Denali NP is centered around mt. McKinley which is the highest mountain in North America. Its originally called Denali , which means “The High One”. As a tourist you need special permit to drive your personal vehicle inside the park. You can only go up to the first 15 miles after which for the next 91 you have to use the Park’s services.
The image above is of the Savage River Trail head. You can park your vehicles here and do this trail or hop on to the Park’s bus service and go further into the park. The reason why the park bus is used is because the wildlife there has gotten used to these buses. The animals treat them like any other rock, tree or object and are not intimidated by it. This is because these buses have always been there, ever since that particular animal was born, so they have sorta become part of their environment. These animals recognize these buses but not the humans sitting inside it, so be careful, don’t jump out and be quiet.
The bus allows you to get off at certain scenic locations to get the view of the Park and the Tundra. The above image was shot from one of those viewing areas. You can see the hills with low clouds entirely covering the Alaska Range and the Tundra.
if you are lucky and the weather is clear you can also see Mt. McKinley from the moving bus. We weren’t so lucky because the clouds were too low, but we did see a glimpse of the North Tip. The first image was shot on our way in and the other on our way back.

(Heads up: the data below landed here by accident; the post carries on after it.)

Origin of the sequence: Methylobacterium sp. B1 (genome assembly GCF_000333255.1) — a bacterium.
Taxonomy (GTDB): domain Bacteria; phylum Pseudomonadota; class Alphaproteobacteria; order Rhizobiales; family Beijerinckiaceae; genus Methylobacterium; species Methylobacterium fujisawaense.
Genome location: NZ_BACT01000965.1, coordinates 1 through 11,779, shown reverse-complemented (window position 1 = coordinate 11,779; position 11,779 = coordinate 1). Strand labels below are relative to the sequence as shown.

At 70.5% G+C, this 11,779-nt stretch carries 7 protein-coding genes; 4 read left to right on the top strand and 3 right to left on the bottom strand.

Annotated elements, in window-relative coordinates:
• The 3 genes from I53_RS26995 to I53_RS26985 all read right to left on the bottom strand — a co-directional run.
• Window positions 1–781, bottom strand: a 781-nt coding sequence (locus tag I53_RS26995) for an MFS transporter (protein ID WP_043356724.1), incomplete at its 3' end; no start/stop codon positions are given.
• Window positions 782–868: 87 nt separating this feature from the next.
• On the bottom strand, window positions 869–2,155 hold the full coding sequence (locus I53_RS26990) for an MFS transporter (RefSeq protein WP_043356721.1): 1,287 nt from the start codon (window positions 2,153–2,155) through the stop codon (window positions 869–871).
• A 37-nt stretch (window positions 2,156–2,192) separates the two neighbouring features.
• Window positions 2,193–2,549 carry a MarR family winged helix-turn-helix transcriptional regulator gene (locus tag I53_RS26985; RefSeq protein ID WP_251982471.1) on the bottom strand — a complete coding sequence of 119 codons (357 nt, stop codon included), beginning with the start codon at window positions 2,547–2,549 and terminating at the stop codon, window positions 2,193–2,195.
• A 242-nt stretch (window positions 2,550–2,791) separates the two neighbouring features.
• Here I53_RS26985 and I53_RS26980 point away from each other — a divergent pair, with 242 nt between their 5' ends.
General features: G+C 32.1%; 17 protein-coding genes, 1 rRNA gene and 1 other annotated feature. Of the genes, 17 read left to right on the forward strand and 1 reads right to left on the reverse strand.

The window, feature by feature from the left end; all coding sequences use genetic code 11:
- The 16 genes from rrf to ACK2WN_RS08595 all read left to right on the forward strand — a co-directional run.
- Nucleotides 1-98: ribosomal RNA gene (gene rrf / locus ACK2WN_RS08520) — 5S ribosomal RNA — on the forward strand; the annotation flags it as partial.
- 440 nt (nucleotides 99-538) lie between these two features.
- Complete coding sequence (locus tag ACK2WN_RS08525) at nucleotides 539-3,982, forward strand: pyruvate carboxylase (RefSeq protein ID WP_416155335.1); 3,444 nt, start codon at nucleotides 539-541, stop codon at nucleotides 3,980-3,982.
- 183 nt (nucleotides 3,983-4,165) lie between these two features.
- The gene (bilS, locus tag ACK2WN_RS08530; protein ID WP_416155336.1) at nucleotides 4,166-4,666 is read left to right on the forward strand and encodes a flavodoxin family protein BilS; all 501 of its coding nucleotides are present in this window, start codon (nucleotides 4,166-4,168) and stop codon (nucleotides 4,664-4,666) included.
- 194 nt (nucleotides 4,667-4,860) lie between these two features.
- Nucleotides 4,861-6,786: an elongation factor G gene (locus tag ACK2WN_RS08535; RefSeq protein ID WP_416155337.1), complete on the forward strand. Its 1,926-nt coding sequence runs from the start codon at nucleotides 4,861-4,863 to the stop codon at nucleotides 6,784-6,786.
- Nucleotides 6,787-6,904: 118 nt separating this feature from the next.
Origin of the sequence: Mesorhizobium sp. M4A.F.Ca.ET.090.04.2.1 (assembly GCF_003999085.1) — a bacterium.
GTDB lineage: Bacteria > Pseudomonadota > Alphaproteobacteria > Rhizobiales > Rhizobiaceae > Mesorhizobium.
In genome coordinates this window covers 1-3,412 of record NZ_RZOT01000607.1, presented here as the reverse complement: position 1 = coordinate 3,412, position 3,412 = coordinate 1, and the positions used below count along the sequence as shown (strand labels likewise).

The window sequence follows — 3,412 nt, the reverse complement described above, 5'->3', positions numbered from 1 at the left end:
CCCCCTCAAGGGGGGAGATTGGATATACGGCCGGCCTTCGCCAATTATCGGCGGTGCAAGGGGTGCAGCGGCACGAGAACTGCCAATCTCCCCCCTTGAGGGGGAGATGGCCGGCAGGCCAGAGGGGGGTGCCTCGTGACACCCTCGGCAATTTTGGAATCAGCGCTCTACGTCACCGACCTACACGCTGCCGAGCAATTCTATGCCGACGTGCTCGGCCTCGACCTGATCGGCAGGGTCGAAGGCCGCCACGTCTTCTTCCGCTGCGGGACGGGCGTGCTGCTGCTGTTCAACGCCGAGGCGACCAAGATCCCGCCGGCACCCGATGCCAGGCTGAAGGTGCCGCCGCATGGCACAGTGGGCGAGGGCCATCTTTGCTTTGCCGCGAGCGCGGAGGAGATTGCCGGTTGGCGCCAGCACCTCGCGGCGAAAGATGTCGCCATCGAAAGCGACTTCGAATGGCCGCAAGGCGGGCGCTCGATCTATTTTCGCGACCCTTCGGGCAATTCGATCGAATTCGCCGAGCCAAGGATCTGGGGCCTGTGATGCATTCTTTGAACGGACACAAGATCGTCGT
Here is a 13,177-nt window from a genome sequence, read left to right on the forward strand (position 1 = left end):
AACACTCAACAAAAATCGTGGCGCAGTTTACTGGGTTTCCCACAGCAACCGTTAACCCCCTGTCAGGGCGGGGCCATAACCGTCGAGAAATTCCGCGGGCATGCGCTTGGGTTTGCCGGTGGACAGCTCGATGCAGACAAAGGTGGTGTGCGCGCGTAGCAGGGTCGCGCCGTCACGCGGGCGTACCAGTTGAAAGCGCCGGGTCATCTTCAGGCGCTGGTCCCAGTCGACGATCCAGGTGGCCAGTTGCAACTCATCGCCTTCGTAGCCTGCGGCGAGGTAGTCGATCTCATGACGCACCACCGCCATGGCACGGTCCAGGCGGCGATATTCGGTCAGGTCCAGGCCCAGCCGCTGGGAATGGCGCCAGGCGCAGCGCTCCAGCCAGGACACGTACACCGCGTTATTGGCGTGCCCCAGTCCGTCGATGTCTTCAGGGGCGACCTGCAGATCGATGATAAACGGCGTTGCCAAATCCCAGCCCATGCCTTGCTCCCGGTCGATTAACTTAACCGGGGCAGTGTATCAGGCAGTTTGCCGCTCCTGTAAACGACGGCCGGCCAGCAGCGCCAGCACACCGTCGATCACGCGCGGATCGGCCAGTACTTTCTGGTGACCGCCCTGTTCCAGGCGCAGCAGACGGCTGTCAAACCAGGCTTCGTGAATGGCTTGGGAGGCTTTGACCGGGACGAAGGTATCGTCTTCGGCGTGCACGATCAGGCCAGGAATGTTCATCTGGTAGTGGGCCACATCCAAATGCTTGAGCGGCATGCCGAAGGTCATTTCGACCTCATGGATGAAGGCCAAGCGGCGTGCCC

When in the bus you also get to see a lot of wildlife if you are lucky. The bus driver stops for you and you can take as many photos as you like as long as your are quiet and stay inside the vehicle. We say plenty of Caribou, Moose and Doll Sheeps in the way. infact we even say a grey Wolf at the beginning at Savage river entry point.
The image below shows how low and dense the clouds were. This image was shot at another of the scenic/break areas on the way.
Finally we reached mile 66 which is the Eielson Visitor Center. There is a small ranger led hike , where the Ranger basically explains the climate, the soil, the permafrost, wildlife etc etc. I would recommend this trail because then you will really appreciate what the Denali NP is all about. And the best part is that its free. Its also a beautiful viewing area as you can see from the images below. These images are of the Tundra, and the Alaska Range.
We stayed about 3 nights in Denali. There were a lot of activities we did like cycling in the park, rafting, hiking etc. After that we were on a our final leg to Kenai peninsula to catch a cruise to see the Glaciers.